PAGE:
Feb 26, 2024 - News

Mapped: Here’s where you can see UFOs in Atlanta

👽 Reported UFO sightings per 100k residents
Data: National UFO Reporting Center, U.S. Census; Map: Erin Davis/Axios Visuals

Perhaps Outkast was hinting at something otherworldly when they released "ATLiens."

State of extraterrestrial life: Metro Atlanta had 1,334 UFO sightings per 100,000 residents between 2000 and 2023, according to the National UFO Reporting Center, a nonprofit, nongovernmental organization where people can file reports of unusual phenomena.

  • Fulton County had 285 UFO sightings, Gwinnett County had 207, and Cobb County had 183.

The big picture: That's about 21.4 sightings per 100,000 residents, below the national average of 34.3.

  • For comparison, Nevada's Lincoln County — home of Area 51 — logged 820.9 sightings per 100,000 residents.

Why it matters: Discussions about UFOs and UAPs (unidentified anomalous phenomena), are now more mainstream amid a push for answers from lawmakers and others.

Between the lines: Some people consider UFOs national security concerns because these unidentified objects could be experimental craft from Russia, China or other U.S. adversaries.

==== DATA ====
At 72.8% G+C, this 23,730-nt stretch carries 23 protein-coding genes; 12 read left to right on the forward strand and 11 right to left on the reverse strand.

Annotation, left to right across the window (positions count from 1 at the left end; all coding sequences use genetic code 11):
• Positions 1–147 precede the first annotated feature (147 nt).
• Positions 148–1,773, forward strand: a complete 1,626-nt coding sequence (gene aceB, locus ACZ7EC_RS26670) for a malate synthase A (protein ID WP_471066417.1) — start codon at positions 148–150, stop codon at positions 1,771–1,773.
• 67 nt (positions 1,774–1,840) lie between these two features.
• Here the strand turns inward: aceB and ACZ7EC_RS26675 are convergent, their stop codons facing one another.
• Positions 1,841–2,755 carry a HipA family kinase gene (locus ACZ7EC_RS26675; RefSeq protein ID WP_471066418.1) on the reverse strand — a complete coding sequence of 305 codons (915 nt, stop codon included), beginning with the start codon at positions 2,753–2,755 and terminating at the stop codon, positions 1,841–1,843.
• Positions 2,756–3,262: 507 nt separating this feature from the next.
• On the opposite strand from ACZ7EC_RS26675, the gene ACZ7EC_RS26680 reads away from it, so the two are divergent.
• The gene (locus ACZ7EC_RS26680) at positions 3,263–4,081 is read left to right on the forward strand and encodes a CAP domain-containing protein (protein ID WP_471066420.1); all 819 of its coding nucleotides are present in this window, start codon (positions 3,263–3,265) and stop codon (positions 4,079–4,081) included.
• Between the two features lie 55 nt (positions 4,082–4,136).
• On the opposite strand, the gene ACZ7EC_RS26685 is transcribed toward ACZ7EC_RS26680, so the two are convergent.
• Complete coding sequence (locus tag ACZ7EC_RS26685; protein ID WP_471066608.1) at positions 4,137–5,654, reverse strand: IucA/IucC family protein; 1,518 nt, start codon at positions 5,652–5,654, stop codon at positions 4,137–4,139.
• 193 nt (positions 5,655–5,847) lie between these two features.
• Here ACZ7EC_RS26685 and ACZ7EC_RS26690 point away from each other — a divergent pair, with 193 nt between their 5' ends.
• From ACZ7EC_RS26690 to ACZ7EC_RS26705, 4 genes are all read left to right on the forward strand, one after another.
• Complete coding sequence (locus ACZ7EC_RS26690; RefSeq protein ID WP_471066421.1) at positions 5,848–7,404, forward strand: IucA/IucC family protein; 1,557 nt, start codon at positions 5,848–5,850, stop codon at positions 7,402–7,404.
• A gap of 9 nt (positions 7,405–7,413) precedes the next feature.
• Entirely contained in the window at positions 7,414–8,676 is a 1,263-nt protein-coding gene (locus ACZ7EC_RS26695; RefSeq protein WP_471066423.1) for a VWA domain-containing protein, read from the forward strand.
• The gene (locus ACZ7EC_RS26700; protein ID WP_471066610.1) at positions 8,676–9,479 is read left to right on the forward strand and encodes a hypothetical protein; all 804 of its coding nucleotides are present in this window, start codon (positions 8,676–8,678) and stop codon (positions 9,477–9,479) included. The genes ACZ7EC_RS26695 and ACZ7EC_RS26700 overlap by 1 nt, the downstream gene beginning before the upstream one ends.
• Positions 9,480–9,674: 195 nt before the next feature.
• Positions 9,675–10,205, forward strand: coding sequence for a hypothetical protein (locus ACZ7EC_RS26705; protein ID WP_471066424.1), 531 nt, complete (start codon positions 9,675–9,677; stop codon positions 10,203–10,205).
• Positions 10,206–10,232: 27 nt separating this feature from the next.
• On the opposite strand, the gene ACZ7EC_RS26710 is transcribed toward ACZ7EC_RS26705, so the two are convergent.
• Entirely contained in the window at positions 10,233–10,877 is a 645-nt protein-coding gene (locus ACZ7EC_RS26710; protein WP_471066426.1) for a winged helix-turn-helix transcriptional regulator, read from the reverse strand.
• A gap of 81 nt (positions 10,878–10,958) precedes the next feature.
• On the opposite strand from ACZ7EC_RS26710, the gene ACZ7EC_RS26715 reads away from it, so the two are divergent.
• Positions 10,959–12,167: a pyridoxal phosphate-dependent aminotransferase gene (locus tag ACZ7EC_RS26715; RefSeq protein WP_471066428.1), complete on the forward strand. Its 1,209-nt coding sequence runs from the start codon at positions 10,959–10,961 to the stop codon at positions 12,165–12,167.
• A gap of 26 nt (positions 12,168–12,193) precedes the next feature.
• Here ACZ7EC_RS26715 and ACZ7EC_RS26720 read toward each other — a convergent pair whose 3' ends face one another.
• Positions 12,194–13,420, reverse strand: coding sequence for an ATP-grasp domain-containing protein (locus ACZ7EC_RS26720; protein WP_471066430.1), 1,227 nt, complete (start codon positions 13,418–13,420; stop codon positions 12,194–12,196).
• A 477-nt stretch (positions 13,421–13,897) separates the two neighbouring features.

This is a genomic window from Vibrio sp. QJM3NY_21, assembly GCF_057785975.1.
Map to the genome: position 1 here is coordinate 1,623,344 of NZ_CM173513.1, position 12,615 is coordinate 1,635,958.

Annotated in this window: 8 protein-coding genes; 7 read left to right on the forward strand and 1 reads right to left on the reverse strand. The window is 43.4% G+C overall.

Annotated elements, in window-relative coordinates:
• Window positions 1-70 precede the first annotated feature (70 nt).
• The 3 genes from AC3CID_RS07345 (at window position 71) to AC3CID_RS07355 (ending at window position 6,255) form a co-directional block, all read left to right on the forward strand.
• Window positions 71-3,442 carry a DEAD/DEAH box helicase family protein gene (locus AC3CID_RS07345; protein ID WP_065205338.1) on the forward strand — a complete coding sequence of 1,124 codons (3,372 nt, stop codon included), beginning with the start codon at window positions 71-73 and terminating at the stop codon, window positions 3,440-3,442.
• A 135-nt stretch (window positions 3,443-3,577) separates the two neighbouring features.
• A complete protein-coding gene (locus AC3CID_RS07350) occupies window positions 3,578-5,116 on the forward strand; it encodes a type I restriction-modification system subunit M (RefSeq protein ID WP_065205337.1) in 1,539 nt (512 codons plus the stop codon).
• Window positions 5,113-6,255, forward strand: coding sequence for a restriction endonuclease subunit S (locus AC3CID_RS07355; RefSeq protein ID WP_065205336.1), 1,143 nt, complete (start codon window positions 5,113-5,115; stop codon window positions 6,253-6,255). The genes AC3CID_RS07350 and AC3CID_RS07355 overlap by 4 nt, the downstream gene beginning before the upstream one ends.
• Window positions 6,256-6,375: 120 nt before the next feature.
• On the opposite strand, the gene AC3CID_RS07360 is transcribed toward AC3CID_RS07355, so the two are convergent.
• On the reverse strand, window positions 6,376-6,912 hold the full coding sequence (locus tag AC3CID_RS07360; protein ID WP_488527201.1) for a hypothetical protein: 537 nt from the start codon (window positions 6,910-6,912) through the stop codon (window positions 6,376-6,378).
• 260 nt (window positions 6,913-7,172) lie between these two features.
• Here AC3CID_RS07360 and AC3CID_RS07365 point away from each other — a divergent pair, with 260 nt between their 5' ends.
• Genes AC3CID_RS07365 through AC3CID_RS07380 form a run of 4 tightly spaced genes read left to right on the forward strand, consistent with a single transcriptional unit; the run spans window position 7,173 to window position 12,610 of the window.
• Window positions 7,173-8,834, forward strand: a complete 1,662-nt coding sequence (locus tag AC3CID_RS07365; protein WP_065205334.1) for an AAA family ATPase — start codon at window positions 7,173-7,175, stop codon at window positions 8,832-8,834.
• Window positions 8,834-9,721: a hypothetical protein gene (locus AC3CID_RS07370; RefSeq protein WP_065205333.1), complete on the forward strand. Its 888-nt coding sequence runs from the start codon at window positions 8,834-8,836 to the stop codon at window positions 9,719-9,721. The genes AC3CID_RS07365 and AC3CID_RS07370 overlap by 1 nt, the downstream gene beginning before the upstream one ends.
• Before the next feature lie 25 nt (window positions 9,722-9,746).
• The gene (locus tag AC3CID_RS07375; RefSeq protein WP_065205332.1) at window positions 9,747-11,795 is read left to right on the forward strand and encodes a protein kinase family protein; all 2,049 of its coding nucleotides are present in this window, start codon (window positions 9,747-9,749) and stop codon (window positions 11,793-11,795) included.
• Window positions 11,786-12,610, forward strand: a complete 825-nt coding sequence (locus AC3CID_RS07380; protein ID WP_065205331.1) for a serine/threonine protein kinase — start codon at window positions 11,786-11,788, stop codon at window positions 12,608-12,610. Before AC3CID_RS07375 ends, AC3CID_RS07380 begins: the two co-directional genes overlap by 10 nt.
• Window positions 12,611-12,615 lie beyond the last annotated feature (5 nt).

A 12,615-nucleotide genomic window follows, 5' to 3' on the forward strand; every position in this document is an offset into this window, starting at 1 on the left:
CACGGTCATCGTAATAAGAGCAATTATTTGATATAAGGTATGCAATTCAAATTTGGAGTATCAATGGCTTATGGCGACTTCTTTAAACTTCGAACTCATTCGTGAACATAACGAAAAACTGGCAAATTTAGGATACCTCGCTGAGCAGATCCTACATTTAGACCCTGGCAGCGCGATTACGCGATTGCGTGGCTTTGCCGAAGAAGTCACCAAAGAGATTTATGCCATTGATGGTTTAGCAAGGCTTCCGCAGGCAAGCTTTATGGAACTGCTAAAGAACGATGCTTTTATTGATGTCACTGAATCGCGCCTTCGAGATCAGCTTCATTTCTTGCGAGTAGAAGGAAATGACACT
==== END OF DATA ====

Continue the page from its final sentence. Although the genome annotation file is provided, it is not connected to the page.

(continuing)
• The Defense Department in 2022 created the All-domain Anomaly Resolution Office to research UAPs.
  • A 2023 Pentagon report found that among 366 UAP cases examined, more than half were balloons, drones or "airborne clutter" — but many instances were left unresolved.

Details: Anyone can submit a report to the UFO center, but volunteers there work to weed out what they consider obvious hoaxes or false reports.

  • Only a fraction of people who see something unusual file a report, says Christian Stepien, the organization's chief technology officer.
  • "I would estimate that people who see stuff that they think is a UFO or that is an actual UFO — we think maybe 5% report it, maybe not even that."

Famous encounter: Years before his presidency, Jimmy Carter said he saw a large self-luminous UFO in the sky in Leary, Georgia, in 1969, two years before he became the state's governor, Fox 5 reports.

  • Carter pledged during his 1976 presidential campaign that he would push the government to publicize "every piece of information" on UFOs, adding that "I am convinced that UFOs exist because I have seen one."

Yes, but: Once Carter became president, he said releasing that information could have adverse "defense implications" and pose a threat to national security, History.com reports.

What they're saying: Columbus, Georgia, native Sean Kirkpatrick — the Pentagon's first UFO tracking director — told Politico the Pentagon needs to be less secretive about UFOs.

  • "If there is a void in the information space, it will be filled with the imagination of the public right and the conspiracies and these accusations," Kirkpatrick said.

The bottom line: There's still no proof aliens live among us.

  • But the truth, as they say, is out there.
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